September 9, 2009
A few months ago, I wrote a post called “Over-Working“, in which I was questioning the ways that I (and many of us) over-work. I am just now returning from a five and a half week sabbatical, thanks to the generosity and forethought of the staff and board of IISC and clearly, given what is happening to so many people right now, a great deal of privilege at having the kind of work environment I have.
It has been an amazing span of time, opening me in many ways and creating quite a space to build the life I’ve long been wanting. And so, in this returning to work (and, for some, school) time of year, I thought I’d reflect a little on what taking a break has meant.
About ten years ago, I spent three weeks at Plum Village, a Buddhist monastery in Southern France. The time there was primarily spent in silence – with long periods of sitting meditation, walking meditation, and even working meditation. (No surprise, I struggled with over-working during working meditation!) One of the practices at Plum Village is that each week, everyone takes a “Lazy Day”. Read More
September 8, 2009
It is difficult on this Labor Day 2009 not to worry and fret about our collective ability in this country to do what is best, even in our own best interest. The two major policy debates of the day – health care and unemployment – came together this weekend in a heap of statistics, misinformation and just plain rage that leaves me, like so many, wondering: how will we move in the right direction? What is right action?
Heartbreaking stories of financial ruin and despair from job loss and crushing unemployment caused by the recession or untreated illness and bankruptcy from the effects of a completely broken health care system. And, at root of both issues we find the profit motive and really bad policy choices over the last two decades. Read More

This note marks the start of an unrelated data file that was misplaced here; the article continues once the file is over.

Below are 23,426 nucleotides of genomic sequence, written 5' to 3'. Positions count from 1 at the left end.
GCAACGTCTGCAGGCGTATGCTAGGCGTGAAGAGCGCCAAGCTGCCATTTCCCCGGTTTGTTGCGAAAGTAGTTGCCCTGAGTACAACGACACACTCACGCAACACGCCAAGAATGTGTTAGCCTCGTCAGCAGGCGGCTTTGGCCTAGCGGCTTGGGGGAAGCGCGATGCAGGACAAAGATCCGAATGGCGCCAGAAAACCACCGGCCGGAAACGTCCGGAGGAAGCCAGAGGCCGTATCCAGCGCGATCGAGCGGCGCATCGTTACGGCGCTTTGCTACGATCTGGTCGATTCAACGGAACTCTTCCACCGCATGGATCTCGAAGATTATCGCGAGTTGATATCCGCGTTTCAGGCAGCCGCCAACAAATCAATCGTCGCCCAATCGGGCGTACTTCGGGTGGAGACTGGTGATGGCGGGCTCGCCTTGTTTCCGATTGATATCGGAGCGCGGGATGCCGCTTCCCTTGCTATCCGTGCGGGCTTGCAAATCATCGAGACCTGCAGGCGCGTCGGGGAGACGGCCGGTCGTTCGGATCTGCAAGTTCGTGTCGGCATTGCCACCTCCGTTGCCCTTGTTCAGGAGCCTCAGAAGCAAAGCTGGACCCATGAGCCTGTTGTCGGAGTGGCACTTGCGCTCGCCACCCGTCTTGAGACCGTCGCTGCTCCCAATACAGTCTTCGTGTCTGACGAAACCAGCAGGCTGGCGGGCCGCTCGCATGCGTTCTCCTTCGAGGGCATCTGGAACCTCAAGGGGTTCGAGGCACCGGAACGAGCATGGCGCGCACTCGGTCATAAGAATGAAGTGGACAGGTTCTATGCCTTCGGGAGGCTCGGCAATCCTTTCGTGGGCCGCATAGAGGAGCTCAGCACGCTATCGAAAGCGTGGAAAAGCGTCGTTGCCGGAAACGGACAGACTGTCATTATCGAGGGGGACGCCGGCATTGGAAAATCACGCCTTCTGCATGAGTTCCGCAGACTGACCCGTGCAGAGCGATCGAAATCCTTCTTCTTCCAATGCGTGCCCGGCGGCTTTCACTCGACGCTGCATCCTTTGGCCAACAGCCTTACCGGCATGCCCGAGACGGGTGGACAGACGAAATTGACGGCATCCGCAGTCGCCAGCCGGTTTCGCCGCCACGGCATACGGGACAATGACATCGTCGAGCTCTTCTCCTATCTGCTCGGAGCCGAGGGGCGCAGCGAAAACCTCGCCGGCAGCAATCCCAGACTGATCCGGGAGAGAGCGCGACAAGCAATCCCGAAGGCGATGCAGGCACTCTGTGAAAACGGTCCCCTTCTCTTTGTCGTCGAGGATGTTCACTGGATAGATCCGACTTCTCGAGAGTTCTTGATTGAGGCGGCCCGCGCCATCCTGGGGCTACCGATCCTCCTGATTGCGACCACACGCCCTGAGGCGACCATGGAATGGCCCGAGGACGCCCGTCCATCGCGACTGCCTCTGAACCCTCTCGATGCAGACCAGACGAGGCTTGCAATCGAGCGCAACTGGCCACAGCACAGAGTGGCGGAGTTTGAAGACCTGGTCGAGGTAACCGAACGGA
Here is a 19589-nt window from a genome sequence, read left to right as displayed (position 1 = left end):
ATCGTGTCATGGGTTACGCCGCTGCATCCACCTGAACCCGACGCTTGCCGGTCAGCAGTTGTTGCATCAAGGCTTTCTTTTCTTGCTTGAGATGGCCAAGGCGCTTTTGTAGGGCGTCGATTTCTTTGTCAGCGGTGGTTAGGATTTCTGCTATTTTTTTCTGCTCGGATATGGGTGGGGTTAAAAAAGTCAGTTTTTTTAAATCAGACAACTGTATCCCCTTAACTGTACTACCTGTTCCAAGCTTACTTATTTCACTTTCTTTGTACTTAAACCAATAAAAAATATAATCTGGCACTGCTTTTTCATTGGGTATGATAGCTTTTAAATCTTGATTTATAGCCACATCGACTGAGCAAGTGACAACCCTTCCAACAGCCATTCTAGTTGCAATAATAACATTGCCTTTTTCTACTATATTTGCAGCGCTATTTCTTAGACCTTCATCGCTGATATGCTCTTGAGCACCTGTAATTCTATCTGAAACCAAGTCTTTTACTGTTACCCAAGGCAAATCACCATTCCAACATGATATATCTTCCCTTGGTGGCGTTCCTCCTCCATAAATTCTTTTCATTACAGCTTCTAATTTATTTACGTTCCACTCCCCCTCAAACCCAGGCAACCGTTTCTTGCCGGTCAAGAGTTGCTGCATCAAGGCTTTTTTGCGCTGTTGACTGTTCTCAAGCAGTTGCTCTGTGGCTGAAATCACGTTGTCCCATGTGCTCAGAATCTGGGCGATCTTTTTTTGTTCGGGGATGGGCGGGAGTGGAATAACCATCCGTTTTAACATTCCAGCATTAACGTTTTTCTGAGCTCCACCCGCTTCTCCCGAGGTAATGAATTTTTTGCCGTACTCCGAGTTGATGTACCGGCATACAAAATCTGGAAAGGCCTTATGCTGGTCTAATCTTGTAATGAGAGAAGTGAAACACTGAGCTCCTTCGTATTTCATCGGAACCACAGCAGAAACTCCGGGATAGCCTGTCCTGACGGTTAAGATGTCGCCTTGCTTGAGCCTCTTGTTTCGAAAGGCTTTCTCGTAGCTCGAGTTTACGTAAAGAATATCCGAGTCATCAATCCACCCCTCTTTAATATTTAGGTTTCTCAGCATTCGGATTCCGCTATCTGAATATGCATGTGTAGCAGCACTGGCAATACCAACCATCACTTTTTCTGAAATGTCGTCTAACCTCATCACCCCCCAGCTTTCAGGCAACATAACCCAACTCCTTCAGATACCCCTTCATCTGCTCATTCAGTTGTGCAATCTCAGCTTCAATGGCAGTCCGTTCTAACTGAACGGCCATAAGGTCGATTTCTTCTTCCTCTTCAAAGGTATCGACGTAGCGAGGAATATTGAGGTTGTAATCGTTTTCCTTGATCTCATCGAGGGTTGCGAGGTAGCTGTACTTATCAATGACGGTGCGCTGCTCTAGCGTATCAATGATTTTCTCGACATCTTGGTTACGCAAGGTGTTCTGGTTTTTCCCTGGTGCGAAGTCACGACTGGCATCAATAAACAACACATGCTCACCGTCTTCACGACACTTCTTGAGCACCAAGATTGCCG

September 3, 2009
Yesterday I had the opportunity to visit with staff of a few unique organizations in central Vermont, including a conversation with Peter Forbes at the Center for Whole Communities in Fayston. What Peter, his wife Helen Whybrow, and their colleagues have created at Knoll Farm, a working organic farm, is truly inspiring, not just for the beauty of the land it occupies and the amazing views that are afforded of the surrounding mountains of Mad River Valley, but also because of the thoughtful attention that has been given to every detail of the Center and the programs that it offers.
The Center for Whole Communities is focused on reconnecting people to land, to one another, and to community as a way of healing the divisions that exist between those who are working for social justice and environmental conservation. To this end they have created a setting and experiences that carefully tend to this mission of reconnection, from immersing people in the landscape, to engaging them in dialogue and storytelling, to grounding them in creative expression and contemplative practice. Read More